Viriditas

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Viriditas (Latin, literally "greenness," formerly translated as "viridity"[1]) is a word meaning vitality, fecundity, lushness, verdure, or growth. It is particularly associated with abbess Hildegard von Bingen, who used it to refer to or symbolize spiritual and physical health, often as a reflection of the divine word or as an aspect of the divine nature.

Use by earliest writers[edit]

"Viriditas" appears several times in Gregory the Great's Moralia in Job, to refer to the spiritual health to which Job aspires. Augustine uses the term exactly once in City of God, to describe mutability. In a collection of over a hundred 12th-century love letters, said to be those between Héloïse and Abelard, the woman uses "viriditas" three times but the man does not use it. Abelard did use "viriditas" in at least one sermon, however.[2][3]

Use by Hildegard von Bingen[edit]

Viriditas is one of Hildegard's guiding images, used constantly in all of her works. It has been suggested that the lushness of the imagery is possibly due to the lushness of her surroundings at Disibodenberg. Her extensive use of the term can be frustrating in its diversity of uses.[4]

In Scivias, Hildegard focused foremost on viriditas as an attribute of the divine nature.[5] In her works it has been translated in various ways, such as freshness, vitality, fertility, fecundity, fruitfulness, verdure, or growth. In Hildegard's understanding, it is a metaphor for spiritual and physical health, which is visible in the divine word.[2] "Homeostasis" could be considered as a more common replacement, but without the theological and spiritual connotations that viriditas has.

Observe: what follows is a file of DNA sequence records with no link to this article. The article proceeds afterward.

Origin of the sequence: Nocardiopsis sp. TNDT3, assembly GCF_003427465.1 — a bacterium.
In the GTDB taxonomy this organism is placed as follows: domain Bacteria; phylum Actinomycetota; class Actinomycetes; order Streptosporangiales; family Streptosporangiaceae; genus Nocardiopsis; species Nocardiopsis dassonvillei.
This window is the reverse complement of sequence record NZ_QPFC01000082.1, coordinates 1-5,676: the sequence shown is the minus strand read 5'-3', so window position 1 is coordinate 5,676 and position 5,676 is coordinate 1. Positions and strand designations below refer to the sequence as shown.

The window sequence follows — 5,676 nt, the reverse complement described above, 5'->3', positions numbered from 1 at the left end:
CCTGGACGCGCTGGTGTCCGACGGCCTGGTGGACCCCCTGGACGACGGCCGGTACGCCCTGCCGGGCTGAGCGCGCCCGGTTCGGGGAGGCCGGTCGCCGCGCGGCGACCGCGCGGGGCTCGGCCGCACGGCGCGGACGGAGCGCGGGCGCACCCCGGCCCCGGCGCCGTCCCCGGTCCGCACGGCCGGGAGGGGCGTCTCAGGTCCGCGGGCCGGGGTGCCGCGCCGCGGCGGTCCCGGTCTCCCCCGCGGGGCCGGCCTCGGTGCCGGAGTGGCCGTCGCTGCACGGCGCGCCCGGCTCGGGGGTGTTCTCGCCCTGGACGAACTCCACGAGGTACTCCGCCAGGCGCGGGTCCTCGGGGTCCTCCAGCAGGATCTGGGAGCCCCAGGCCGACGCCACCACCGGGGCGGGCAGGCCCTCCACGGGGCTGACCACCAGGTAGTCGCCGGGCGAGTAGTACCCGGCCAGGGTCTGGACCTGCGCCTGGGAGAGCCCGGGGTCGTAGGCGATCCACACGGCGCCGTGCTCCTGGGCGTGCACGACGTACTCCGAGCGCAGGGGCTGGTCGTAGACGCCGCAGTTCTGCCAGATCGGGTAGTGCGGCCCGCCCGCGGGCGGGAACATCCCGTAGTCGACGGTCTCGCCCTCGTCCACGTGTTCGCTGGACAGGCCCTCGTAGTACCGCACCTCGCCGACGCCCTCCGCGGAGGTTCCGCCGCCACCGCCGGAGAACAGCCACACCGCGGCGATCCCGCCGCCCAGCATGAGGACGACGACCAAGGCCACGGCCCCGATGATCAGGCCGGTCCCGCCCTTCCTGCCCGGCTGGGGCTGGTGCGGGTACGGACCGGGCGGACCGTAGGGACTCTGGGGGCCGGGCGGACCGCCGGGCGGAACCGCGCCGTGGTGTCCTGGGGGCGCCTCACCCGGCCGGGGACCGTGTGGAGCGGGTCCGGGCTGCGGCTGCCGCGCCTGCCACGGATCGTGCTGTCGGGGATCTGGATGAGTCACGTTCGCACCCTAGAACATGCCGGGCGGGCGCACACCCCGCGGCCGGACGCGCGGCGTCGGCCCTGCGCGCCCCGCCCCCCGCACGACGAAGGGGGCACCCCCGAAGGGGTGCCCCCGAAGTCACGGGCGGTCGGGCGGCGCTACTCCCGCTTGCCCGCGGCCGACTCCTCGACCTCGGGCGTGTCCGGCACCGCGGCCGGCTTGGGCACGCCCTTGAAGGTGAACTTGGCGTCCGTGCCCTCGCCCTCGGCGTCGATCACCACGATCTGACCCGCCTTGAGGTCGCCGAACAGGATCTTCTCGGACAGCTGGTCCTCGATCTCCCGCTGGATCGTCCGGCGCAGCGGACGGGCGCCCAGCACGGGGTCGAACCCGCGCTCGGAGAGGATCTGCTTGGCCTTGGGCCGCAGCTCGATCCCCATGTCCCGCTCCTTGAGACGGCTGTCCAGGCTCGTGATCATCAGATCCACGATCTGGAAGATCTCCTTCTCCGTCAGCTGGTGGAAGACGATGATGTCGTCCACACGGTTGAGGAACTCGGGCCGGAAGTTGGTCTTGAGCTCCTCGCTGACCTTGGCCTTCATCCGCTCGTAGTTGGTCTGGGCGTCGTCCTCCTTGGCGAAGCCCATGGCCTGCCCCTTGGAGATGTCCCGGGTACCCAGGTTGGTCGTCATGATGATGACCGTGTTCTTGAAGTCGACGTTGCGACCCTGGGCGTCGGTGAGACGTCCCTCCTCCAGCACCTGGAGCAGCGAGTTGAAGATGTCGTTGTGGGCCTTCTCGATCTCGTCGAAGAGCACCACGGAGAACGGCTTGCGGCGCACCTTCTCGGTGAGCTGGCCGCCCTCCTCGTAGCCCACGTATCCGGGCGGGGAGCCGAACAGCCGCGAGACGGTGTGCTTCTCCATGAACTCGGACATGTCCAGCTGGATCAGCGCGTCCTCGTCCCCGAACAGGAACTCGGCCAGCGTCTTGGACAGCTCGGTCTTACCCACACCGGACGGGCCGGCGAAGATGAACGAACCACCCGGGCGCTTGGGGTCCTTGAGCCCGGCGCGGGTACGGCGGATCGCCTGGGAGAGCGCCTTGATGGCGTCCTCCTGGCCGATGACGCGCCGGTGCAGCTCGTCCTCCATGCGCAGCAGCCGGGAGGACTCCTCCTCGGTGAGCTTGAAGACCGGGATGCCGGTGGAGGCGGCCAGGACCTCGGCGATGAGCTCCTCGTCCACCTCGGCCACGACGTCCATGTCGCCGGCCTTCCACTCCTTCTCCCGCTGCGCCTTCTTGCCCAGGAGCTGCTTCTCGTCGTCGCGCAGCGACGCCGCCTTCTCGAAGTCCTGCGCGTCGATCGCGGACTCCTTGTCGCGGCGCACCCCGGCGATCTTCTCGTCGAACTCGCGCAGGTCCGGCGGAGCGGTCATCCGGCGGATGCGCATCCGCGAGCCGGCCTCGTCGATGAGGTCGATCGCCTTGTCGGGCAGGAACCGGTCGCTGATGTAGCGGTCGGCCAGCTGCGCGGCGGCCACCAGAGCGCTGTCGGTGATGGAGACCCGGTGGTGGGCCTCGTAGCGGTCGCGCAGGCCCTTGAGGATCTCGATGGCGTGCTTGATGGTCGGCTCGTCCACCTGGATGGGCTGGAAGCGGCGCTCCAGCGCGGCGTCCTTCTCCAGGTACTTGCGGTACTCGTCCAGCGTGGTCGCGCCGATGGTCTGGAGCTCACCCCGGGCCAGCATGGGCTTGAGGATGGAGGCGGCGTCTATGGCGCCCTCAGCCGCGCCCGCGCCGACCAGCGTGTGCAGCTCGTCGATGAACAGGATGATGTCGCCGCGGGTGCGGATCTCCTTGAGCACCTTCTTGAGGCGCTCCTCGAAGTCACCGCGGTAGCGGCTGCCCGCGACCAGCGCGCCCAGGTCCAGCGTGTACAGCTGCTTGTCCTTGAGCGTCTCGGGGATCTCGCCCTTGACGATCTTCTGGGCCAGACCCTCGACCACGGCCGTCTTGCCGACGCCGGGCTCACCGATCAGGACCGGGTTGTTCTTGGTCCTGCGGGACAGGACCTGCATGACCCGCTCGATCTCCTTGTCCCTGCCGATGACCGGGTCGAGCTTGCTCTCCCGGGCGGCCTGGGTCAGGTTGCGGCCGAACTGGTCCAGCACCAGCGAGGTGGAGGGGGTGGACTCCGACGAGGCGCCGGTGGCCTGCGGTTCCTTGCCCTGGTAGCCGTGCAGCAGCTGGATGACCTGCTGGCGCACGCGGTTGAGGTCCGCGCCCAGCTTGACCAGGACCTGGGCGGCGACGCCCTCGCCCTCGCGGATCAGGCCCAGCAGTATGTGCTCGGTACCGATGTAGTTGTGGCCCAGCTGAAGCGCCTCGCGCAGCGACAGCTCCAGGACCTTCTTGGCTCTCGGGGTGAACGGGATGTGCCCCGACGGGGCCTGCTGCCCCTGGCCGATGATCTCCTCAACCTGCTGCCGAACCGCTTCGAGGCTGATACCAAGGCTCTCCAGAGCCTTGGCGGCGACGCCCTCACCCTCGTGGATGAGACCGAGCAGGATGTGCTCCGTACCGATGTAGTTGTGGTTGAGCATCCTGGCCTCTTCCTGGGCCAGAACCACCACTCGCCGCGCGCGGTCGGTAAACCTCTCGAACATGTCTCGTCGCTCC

Use by Kim Stanley Robinson[edit]

The science fiction author Kim Stanley Robinson used it nontheologically to mean "the green force of life, expanding into the Universe."

"Look at the pattern this seashell makes. The dappled whorl, curving inward to infinity. That's the shape of the universe itself. There's a constant pressure, pushing toward pattern. A tendency in matter to evolve into ever more complex forms. It's a kind of pattern gravity, a holy greening power we call viriditas, and it is the driving force in the cosmos. Life, you see."[6]

Notes[edit]

  1. ^ Constant Mews, in Newman, 211, note 24.
  2. ^ a b Constant Mews, "Religious Thinker", in Newman, 58.
  3. ^ Mews, Constant J. (2001). 1. Product Details The Lost Love Letters of Heloise and Abelard: Perceptions of Dialogue in Twelfth-Century France. Palgrave Macmillan. p. 135. ISBN 0-312-23941-6. 
  4. ^ King-Lenzmeier, 6-7.
  5. ^ Mews, 57.
  6. ^ Robinson. Green Mars. Spectra, 1994, page 9.

References[edit]